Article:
José Eduardo Bartolo Tlatempa

At the beginning I was afraid, but not anymore. We are not going to just cry anymore. These tears are going to be used to encourage us.

- María de Jesús Tlatempa Bello

In childhood, José Eduardo’s routine was to attend school, and then to work in construction with his father, Cornelio Bartolo Victoriano, who is a bricklayer. After his responsibilities were fulfilled, he would join his friends at the kiosk in the El Santuario neighborhood, in the city of Tixtla, Guerrero. Fascinated by breakdance, he and his friends choreographed and practiced their dance moves almost every day.

 

José Eduardo’s mother María de Jesús Tlatempa Bello, sold boiled corn on the streets, and the family saved for four years to put a solid roof on their house. In September 2013, Hurricane Manuel ripped the protection from their home, signifying the years of despair that were to come. In 2014, María was diagnosed with pelvic cancer. It was a struggle for the family to pay for the regular trips to Acapulco for treatment, and José Eduardo became preoccupied with worry for his mother’s health.

 

Affectionate and described by friends and family as a romantic, José Eduardo often said that he did not want to fall in love, determined to finish a career before starting a family. He wanted to study law but the family lacked the resources to send him to the Autonomous University of Guerrero, in Chilpancingo. Encouraged by the brothers of his paternal grandfather, graduates of Ayotzinapa, he took the option of studying in the rural normal, which is just 10 minutes away on foot from his house. His dream is to earn enough money for his mother to stop working. When he passed the exams and won a place in the 2014-2018 generation, he returned home happy. His grandmother was angry to see him thin from the rigors of the test week, and with his head shaved. He replied: "I am proud to belong to the Ayotzinapa school.”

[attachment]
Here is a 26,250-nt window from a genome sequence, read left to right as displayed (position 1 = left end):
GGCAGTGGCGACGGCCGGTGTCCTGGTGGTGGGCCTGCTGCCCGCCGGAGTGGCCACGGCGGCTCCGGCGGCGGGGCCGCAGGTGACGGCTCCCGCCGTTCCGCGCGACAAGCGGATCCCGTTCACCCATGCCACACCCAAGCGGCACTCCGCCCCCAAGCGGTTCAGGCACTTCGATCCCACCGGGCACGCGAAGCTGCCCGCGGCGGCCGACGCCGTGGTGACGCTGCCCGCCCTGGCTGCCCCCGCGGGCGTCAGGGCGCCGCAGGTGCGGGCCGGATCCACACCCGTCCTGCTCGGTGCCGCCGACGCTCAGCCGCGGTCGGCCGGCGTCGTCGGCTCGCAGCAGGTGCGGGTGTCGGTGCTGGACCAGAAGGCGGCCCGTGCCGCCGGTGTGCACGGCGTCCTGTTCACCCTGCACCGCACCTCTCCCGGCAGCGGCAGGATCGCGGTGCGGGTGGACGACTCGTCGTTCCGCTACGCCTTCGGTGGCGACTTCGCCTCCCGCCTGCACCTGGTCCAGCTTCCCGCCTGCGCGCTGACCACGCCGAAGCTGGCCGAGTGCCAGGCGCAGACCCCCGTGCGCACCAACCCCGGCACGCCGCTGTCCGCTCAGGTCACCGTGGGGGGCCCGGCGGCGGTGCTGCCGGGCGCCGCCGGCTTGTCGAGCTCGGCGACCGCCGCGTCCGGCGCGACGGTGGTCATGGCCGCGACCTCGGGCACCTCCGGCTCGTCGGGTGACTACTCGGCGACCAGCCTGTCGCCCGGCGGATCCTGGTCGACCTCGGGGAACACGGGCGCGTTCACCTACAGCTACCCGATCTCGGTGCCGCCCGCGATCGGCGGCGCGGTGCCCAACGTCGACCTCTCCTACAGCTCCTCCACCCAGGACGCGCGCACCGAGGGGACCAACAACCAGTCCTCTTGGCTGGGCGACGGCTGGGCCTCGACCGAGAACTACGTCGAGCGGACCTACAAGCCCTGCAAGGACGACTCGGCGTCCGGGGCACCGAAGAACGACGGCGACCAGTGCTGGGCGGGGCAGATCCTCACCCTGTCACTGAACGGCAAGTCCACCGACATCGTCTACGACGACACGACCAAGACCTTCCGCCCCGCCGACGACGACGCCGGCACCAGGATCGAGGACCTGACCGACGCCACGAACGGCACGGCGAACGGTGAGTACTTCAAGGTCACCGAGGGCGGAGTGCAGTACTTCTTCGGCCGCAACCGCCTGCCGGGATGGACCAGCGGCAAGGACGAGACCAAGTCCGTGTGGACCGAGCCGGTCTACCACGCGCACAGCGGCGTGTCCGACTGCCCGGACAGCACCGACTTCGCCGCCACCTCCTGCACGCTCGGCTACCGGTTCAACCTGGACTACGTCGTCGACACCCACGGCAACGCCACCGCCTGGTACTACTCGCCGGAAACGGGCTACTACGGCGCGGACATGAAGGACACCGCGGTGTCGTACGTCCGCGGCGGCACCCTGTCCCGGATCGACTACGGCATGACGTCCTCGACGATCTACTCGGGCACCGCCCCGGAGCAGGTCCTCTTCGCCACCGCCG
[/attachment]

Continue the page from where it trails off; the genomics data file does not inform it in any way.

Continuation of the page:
José Eduardo, still a committed B-Boy, was known on the Ayotzinapa campus as “Bobi.” He liked to push aside the sleeping mats on the dormitory floor and demonstrate breakdance moves with hip-hop music playing at full volume. After his forced disappearance, among his belongings in the dorm room, was an undated love letter that is still waiting to be sent.

Running for Ayotzinapa 43 does not accept donations. There are no fees or sales associated with the running club.

Singlets and t-shirts are provided free to runners and supporters.

We are grateful for the support and contributions of Almeida Photography, Blanka Amezkua, Gustavo Martinez, Malú Huacuja del Toro, Semillas, Somos Los Otros, Tryno Maldonado, all the runners and their families, and from so many more of you.